are some recent historical markers.
68%, this is the highest voter turn-out since 1993– also a ‘throw
the bums out’ election in which a Liberal sunny optimist crushed a
to both retirements and electoral defeats, there are only 124
incumbents returning to the House of Commons. That means almost
2/3rds of the MPs are new. High turn-over is a feature of Canadian
politics but this may be or is a historical high.
PM and new cabinet will be sworn in on November 4.
is no public commitment to recall Parliament before the holiday
break. Some pressure is building to do so but so far there has been
some resistance from the centre. MPs have to be assigned offices.
Thousands of staffers have to be hired including experienced staffers
from the previous Chretien Government to pair with new rookie
letters must be prepared for each new Minister. A Speech from the
Throne has to be written. A fall Fiscal and Economic Outlook has to
be released by a new Finance Minister.
are the Commitments made for their first ‘100 days” including:
with provincial and territorial leaders for a new pan-Canadian
Framework on climate change and possibly a new Health Accord.
with provincial, territorial and aboriginal leaders to begin work on
the National Early Learning and Childcare framework including
a public enquiry into missing and murdered aboriginal women and
the new Prime Minister is booked for the Conference on Climate Change
in Paris and possibly the G-20 in Turkey; the APCE Conference in the
Philippines, and the Commonwealth Heads of Government Meeting in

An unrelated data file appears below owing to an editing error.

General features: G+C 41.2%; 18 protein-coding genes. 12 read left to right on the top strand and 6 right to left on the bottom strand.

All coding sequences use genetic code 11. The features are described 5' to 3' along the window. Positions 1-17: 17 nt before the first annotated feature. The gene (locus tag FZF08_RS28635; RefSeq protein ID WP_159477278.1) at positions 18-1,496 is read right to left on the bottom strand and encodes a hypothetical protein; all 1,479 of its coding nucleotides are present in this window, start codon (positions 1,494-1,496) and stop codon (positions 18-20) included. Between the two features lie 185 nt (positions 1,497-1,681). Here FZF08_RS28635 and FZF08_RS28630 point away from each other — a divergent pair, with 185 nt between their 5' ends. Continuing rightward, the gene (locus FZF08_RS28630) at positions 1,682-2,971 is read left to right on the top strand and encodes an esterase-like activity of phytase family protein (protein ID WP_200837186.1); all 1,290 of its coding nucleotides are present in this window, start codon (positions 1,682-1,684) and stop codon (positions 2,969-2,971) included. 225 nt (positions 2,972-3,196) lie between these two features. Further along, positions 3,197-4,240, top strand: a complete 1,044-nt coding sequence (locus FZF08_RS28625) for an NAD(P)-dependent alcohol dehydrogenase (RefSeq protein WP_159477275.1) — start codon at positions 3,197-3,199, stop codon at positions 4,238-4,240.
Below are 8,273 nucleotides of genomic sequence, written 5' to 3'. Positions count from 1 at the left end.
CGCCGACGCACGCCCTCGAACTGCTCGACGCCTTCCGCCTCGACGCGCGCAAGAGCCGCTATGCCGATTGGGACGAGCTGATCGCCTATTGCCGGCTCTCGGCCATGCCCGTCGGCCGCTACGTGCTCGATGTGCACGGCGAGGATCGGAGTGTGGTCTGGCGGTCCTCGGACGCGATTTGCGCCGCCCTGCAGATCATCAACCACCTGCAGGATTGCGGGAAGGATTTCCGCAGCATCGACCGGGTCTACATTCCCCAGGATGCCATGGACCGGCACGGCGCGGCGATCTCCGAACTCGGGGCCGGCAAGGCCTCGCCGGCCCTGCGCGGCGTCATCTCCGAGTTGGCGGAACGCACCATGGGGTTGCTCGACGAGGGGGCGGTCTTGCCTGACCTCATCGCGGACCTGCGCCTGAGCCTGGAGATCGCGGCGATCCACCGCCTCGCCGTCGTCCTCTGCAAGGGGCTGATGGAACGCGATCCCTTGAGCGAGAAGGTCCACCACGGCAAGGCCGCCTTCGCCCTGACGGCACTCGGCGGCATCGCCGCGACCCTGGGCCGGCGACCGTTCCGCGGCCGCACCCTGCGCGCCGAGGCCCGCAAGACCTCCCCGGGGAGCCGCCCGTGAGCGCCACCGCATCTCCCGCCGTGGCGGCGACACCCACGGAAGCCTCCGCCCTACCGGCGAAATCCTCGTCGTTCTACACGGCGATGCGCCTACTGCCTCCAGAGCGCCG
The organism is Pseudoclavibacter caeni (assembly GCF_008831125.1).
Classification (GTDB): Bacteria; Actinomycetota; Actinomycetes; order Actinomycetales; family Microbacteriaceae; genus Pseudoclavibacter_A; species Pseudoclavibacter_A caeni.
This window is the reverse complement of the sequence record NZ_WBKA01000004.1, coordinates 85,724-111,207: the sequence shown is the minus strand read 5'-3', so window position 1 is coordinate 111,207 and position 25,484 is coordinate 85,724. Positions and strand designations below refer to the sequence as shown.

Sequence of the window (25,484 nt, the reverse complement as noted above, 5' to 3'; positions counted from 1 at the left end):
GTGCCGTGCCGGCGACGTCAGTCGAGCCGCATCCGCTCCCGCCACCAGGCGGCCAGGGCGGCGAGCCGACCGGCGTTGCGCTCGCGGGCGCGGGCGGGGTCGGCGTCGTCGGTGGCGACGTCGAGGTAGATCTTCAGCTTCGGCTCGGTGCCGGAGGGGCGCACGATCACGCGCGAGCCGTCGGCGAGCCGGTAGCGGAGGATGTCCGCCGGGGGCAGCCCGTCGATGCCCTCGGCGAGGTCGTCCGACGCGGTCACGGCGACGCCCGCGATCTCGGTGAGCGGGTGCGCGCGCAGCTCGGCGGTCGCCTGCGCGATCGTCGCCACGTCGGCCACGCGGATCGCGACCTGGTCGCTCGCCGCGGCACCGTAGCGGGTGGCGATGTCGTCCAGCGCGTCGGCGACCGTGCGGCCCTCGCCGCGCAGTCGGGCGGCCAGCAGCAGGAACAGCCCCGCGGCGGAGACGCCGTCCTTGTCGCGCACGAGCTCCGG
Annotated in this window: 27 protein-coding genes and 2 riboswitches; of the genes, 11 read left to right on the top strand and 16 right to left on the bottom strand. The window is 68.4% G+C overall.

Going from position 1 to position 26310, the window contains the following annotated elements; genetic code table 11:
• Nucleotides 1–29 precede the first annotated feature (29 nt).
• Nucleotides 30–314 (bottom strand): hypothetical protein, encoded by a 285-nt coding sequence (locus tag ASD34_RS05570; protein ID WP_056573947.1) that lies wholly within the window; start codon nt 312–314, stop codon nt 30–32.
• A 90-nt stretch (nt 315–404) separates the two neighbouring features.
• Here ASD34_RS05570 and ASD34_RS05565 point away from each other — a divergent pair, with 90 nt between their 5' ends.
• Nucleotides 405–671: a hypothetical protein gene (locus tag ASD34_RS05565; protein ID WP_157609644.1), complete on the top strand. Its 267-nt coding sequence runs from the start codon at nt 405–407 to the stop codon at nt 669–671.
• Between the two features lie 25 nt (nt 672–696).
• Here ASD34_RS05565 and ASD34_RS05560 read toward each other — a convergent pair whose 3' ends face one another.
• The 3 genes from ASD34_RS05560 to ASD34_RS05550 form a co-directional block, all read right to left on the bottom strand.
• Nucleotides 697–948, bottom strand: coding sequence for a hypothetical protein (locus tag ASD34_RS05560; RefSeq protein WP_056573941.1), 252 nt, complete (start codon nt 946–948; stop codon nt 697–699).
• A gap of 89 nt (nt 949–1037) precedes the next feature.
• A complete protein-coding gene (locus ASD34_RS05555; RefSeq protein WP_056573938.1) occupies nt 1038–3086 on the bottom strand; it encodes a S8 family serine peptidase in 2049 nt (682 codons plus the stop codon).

are 22 Senate vacancies and a Conservative majority in the Senate.
This suggests an imperative to appoint new Senators quickly. However,
there remains a platform and public commitment to withhold Senate
appointments until such time as a committee of eminent persons has
been appointed and made recommendations to the new PM. A consultation
with Senate leadership of all parties will take place early in the
this is just the start of the New Governments’ to-do list.
Does this Mean to Business?
will be a more activist and progressive Government. Unlike Mr.
Harper, Prime Minister Trudeau will not be a micro-manager. His
Cabinet will matter more, be smaller and with a high representation
of women, therefore, less patriarchal. Whereas the Conservatives
seemed to be at war with the public service, Liberals traditionally
take a more symbiotic approach to merging their political
decision-making with the public service processes. That means the
public service will matter more. There will be a more activist
environmental and scientific agenda.
business sectors will have some issues but Liberals tend to run from
the left and rule from the centre. They are not anti-business.
Liberal Party Platform is busy but not radical. It is intended to
undo a number of things that the Conservatives did and restore
funding that matters to selective constituencies. There are many
spending initiative promised but they are not novel. The Platform can
be viewed as a “Greatest Hits” collection from the party’s
are already claiming that the Platform will be a major challenge to
implement. That is simply not true. Because of the sheer number of
commitments, it will take time but 90% of it is stuff that Government
has done before. The hard parts are the political reforms and the
pieces that require federal-provincial consensus. Sometime they will
be required to take half or a quarter of a loaf and declare victory.
But, it is mostly doable.